Towards the end of December 2018 XP Power’s share price was 2130p. Broker valuations based on earnings forecasts currently suggest that the share price is good value based on consensus earnings forecasts for 2018 and 2019.
Table 11.8 Broker valuation ranges
Excellent value 
Good value 
Average 
Poor value 
Expensive 

2018 EPS: 176.0p 
1795.2 
2147.2 
2719.2 
3291.2 
4364.8 
2019 EPS: 189.5p 
1932.9 
2311.9 
2927.8 
3543.7 
4699.6 
Broker target price: Hybrid salesearningsbased broker valuation method
The hybrid salesearnings valuation method combines broker views on future sales with information on net profit margins and the number of shares outstanding to estimate future earnings and place a value on the shares of a company.
Step 1: Obtain future sales forecasts
Broker consensus sales forecasts for the next two accounting years are the starting point of the hybrid valuation method.
Example
XP Power’s broker sales forecasts towards the end of December 2018 were for sales to rise from £166.8m in 2017 to £199m in 2018 and to £212.8m in 2019.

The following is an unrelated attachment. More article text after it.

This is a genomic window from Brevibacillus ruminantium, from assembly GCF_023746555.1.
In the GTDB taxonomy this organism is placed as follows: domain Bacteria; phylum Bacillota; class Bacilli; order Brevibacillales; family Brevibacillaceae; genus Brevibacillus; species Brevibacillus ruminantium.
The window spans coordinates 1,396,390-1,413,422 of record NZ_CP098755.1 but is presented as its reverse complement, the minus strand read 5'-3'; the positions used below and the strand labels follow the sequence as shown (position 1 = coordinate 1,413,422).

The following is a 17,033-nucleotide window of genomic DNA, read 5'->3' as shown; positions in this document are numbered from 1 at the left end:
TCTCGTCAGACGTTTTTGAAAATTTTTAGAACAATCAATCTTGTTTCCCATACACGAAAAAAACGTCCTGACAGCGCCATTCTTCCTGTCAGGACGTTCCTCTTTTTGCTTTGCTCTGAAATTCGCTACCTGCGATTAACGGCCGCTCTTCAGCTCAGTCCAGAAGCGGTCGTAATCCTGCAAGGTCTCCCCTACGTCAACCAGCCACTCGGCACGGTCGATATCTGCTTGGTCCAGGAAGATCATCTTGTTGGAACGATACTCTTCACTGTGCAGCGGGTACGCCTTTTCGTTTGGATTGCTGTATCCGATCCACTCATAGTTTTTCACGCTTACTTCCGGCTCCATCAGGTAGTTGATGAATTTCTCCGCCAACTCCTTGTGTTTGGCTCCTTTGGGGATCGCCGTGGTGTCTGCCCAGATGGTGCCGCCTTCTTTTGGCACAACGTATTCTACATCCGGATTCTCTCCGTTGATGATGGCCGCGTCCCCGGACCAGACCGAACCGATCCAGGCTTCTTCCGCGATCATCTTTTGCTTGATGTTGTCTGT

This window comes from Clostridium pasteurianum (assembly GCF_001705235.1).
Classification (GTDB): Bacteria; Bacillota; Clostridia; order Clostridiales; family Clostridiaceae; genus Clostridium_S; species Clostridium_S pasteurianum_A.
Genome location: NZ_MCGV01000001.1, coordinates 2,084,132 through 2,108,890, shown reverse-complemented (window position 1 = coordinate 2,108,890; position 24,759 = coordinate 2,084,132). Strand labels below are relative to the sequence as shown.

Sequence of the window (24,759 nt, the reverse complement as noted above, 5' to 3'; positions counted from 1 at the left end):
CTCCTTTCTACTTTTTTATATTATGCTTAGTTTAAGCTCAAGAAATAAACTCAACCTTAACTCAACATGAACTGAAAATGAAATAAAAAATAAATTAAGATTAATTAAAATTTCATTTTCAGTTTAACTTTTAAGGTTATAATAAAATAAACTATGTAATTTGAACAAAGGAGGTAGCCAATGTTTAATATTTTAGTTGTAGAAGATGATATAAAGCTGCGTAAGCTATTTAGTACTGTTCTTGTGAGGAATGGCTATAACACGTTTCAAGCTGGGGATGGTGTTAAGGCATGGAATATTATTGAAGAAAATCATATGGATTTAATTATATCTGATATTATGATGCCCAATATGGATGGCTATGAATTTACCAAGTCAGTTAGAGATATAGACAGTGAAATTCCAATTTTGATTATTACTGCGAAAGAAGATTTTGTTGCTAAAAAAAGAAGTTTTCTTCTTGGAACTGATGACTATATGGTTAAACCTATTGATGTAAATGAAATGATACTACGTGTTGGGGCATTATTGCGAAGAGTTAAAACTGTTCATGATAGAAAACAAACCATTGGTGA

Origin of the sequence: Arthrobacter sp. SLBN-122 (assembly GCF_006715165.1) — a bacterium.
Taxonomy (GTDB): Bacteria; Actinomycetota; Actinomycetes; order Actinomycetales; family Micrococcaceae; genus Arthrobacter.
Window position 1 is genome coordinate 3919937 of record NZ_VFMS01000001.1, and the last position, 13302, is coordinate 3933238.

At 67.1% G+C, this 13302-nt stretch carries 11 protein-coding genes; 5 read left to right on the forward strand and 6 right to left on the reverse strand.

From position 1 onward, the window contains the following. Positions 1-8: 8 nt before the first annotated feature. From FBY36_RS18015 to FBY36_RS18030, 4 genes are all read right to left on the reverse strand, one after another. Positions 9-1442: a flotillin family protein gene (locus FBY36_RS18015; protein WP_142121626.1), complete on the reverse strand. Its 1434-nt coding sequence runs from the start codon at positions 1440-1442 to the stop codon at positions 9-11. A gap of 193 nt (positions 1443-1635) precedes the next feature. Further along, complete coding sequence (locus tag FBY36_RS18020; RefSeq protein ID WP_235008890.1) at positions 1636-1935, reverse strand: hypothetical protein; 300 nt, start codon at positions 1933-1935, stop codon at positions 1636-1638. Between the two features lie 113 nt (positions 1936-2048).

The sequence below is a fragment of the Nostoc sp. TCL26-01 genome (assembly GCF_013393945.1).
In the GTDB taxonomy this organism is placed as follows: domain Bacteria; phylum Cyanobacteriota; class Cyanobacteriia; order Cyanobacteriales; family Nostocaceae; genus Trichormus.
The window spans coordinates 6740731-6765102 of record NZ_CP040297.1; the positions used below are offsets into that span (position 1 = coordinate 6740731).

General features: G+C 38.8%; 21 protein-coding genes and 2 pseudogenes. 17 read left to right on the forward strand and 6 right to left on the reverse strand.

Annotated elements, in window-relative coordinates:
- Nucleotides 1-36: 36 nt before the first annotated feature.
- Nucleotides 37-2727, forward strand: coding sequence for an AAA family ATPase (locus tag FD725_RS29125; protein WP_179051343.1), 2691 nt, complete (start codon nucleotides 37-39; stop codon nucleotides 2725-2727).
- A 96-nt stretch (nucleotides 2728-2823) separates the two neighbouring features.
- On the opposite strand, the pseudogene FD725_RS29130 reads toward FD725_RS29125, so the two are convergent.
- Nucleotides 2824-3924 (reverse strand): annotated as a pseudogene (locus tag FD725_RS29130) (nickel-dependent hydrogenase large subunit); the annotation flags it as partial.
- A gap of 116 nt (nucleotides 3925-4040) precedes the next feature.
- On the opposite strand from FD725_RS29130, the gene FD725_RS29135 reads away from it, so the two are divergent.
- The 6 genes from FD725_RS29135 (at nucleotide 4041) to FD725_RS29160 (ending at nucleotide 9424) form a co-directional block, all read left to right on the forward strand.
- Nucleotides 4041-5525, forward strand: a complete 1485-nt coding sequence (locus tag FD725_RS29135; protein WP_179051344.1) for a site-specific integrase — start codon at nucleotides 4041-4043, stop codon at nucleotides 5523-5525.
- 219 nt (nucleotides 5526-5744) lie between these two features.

Step 2: Estimate the average net profit margin
Profit margin is net earnings divided by sales. Equivalently, profit margin can be defined as the price to sales ratio divided by the price to earnings ratio.
To estimate the average longterm profit margin, the average PSR (calculated in step 2 of the salesbased broker valuation method) is divided by the average PE ratio (calculated in step 2 of the earningsbased broker valuation method).
Example
Table 11.3 shows that the average PSR is 2.75, while table 11.7 shows the average PE ratio is 15.5 for XP Power. Thus, the average profit margin is 17.8% (= 2.75 ÷ 15.5).
Step 3: Estimate future net earnings over the next two years
Net earnings for a year in the future are obtained by multiplying the longterm profit margin against future sales in that year. Thus, net earnings for the next accounting year are calculated by multiplying the average profit margin by the next accounting years’ sales. Similarly, net earnings for the second year are the average net profit margin multiplied by the broker forecast of sales in two years’ time.